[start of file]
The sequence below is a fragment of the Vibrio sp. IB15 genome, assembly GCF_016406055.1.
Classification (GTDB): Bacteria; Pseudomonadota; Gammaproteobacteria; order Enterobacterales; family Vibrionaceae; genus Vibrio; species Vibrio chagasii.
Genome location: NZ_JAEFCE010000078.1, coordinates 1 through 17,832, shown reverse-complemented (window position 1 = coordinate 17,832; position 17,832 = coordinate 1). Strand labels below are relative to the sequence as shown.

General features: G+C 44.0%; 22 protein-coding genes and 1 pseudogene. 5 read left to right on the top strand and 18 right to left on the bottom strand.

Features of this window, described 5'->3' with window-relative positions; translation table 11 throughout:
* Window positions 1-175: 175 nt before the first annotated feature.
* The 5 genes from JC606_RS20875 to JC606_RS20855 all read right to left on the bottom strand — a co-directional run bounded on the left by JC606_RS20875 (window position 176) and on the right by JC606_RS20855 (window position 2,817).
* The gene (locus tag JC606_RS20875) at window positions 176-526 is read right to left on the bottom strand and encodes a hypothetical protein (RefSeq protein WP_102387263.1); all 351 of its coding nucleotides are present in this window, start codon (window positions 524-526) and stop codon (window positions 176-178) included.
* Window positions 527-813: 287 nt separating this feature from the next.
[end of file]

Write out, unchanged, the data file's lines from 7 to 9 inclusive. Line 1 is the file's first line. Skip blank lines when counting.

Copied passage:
* The 5 genes from JC606_RS20875 to JC606_RS20855 all read right to left on the bottom strand — a co-directional run bounded on the left by JC606_RS20875 (window position 176) and on the right by JC606_RS20855 (window position 2,817).
* The gene (locus tag JC606_RS20875) at window positions 176-526 is read right to left on the bottom strand and encodes a hypothetical protein (RefSeq protein WP_102387263.1); all 351 of its coding nucleotides are present in this window, start codon (window positions 524-526) and stop codon (window positions 176-178) included.
* Window positions 527-813: 287 nt separating this feature from the next.